8. Unit-linked insurance: The unit-linked insurance plan is offered as a further refinement of the universal life insurance such that the investment component is unitized i.e. units of the fund are purchased from the premium attributable to the investment. These policies also offer the policyholder the protection and investment option through one product. The premium comprises protection and investment components and the units of a suitable investment fund are purchased at the Net Asset Value (price per unit) with the premium amount attributable to the investment component. The return earned on the units of the fund is accumulated as the cash value of the policy.
  9. Child Education and Marriage Plan Insurance: The child education and marriage plans are offered to meet the financial needs at the time of occurrence of such events along with the protection of life. The policy has preset tenure, and if the death of the policyholder occurs during the policy tenure, the insurance company pays periodic payments (or annuity) in the form of premiums on behalf of the policyholder (i.e. plan continuation benefit), and often periodic family income (i.e. pension) to the family of the deceased (policy beneficiary). Additionally, the insurance policy also pays a lump sum at policy maturity for meeting the expenses of marriage or education.
  10. Single premium plan Insurance: Under Single premium plan insurance one lump sum payment is made at the beginning of the policy term that entitles the policy beneficiary to a death benefit i.e. payment of a predetermined amount on the death of the insured. The death benefit is the amount paid as premiums plus the returns earned, as a result of investing in the instruments of the policyholder’s choice.

Guidelines for Purchasing Life Insurance:

  • To fulfill your individual insurance needs, pick an insurance agent and company you are comfortable doing business with.
  • Determine the amount, duration, and cost of the life insurance you require.
  • Choose the sort of coverage that is best for you by learning about life insurance and consulting with your advisor.
  • Before you sign the insurance application, be sure everything is accurate.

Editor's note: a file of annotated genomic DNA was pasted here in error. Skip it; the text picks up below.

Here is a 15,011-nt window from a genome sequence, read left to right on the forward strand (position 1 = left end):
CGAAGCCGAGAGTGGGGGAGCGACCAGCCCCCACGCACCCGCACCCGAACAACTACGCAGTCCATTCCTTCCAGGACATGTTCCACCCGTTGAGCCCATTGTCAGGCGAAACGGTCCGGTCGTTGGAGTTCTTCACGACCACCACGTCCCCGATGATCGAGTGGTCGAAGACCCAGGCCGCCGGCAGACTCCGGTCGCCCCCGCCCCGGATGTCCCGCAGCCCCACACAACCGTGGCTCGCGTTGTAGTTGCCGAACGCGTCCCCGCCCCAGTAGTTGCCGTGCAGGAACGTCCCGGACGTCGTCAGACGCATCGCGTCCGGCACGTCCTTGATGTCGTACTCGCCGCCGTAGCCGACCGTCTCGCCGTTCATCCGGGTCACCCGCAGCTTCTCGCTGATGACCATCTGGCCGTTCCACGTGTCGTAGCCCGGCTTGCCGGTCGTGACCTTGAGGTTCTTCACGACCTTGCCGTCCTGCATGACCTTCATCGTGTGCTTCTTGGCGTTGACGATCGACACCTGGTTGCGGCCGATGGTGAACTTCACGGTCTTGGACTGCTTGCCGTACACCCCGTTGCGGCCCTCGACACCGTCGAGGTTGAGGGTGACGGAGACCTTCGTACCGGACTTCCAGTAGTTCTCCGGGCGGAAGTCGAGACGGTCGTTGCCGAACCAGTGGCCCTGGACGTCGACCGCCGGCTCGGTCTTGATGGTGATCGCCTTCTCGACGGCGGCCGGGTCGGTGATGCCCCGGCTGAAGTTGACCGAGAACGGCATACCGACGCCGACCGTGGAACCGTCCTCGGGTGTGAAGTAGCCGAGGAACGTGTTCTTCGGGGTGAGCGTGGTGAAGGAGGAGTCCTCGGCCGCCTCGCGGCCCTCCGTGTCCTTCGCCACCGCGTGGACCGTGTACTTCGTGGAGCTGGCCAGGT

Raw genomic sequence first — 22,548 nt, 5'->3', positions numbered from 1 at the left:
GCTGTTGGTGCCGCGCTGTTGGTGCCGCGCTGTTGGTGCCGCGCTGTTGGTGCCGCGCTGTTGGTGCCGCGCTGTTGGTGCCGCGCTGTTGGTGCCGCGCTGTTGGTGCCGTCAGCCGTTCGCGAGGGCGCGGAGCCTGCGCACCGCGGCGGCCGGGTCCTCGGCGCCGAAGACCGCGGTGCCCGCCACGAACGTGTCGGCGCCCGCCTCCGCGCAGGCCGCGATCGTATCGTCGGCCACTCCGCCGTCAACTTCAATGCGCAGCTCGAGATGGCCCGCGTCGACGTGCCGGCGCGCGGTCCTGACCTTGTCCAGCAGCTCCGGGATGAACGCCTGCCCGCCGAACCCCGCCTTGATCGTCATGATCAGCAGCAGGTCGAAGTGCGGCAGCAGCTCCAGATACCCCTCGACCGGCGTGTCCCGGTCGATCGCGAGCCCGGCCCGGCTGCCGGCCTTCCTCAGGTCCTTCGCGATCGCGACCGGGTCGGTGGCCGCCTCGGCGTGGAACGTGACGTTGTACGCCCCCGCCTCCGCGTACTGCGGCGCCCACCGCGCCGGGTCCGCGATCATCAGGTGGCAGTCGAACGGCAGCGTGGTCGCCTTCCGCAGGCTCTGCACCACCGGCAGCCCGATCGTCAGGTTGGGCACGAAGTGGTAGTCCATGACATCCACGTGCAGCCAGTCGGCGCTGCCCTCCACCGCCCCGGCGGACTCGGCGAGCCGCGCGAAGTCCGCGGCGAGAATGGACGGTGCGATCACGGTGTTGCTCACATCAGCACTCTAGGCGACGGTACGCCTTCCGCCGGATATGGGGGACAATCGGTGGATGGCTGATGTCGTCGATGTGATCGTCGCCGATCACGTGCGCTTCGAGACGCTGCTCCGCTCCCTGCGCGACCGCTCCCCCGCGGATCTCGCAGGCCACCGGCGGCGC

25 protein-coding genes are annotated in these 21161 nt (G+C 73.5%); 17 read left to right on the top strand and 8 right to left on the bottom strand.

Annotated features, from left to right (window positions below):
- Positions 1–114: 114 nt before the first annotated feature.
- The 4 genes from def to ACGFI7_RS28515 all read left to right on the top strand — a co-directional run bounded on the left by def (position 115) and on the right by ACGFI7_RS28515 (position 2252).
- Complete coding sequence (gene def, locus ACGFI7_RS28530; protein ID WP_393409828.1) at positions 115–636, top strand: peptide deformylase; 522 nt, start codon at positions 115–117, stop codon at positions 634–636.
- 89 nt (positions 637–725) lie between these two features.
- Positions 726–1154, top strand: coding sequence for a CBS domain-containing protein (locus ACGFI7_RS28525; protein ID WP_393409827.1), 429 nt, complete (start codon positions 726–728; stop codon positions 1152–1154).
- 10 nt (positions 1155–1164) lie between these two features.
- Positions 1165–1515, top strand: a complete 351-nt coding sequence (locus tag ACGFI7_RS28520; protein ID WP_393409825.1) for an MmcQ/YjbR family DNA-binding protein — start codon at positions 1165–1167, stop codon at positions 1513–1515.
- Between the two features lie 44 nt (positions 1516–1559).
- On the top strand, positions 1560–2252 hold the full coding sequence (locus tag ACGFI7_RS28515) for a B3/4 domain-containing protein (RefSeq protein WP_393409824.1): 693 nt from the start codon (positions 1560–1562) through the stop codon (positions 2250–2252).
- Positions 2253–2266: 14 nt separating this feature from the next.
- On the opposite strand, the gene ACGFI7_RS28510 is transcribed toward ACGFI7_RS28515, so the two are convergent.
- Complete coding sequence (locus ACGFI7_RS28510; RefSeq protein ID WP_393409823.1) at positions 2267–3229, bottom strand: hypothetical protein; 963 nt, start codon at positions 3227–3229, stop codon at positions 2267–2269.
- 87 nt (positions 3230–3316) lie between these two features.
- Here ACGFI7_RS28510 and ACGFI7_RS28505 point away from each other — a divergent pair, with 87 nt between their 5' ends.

• Decide carefully, and only buy life insurance if you’re prepared to keep the policy in force. Early termination can be highly expensive.
  • Make the insurance company, not the agent, the beneficiary of the check.
  • Inquire about returning a policy and the free look time as required by Michigan law from your insurance agent.

Advantages of developing life insurance:

Enhancing individual financial security: From the individual’s perspective, life insurance offers many advantages:

  • Life insurance guarantees to pay a stated sum to a family on the death of its income earner(s).
  • Cash value life insurance can serve as a means through which individuals save.
  • Life insurance products, especially annuities, provide a convenient, if not unique, means by which individuals can make financial provisions for retirement.
  • Life insurance can permit more favorable credit terms to borrowers – both individuals and businesses – and can decrease the risk of default.

Reducing the cost of government expenditure on social welfare: Private life insurance can supplement, if not substitute for, benefits provided by the government. This assertion is substantiated by a significant negative correlation between social spending and life insurance premiums. Governments can now concentrate their efforts on core social protection benefits while allowing individuals to choose for themselves their desired level and type of additional protection.

Impact on economic development: Apart from the social role it plays by relieving the government of some of the burden of meeting financial security needs, life insurance can assist economic development in general and the development of financial markets in particular. Because they have thousands of policyholders, insurance companies are able to amass quantities of funds that are important in supporting investment and the national economy. They thereby serve as financial intermediaries between investors and economic agents that lack sufficient financing: households, businesses, and in some cases even governments.

Finally, we can say that you will probably invest a significant amount of money in insurance over the course of your lifetime and buy several policies. To be able to choose the right insurance, you must be aware of what each sort of insurance covers and how it operates. Do not base your decision on just what is cheapest, but look at what it provides. Find the best insurance for your needs by investing the time to look around. Despite the fact that many people claim they cannot afford insurance, they actually cannot afford to go without it. When unforeseen circumstances develop, it can prevent them from incurring unforeseen costs of tens of thousands of dollars or more. The correct insurance policy can protect you and your family against unplanned calamities, but you don’t want to squander your money on products that don’t match your needs.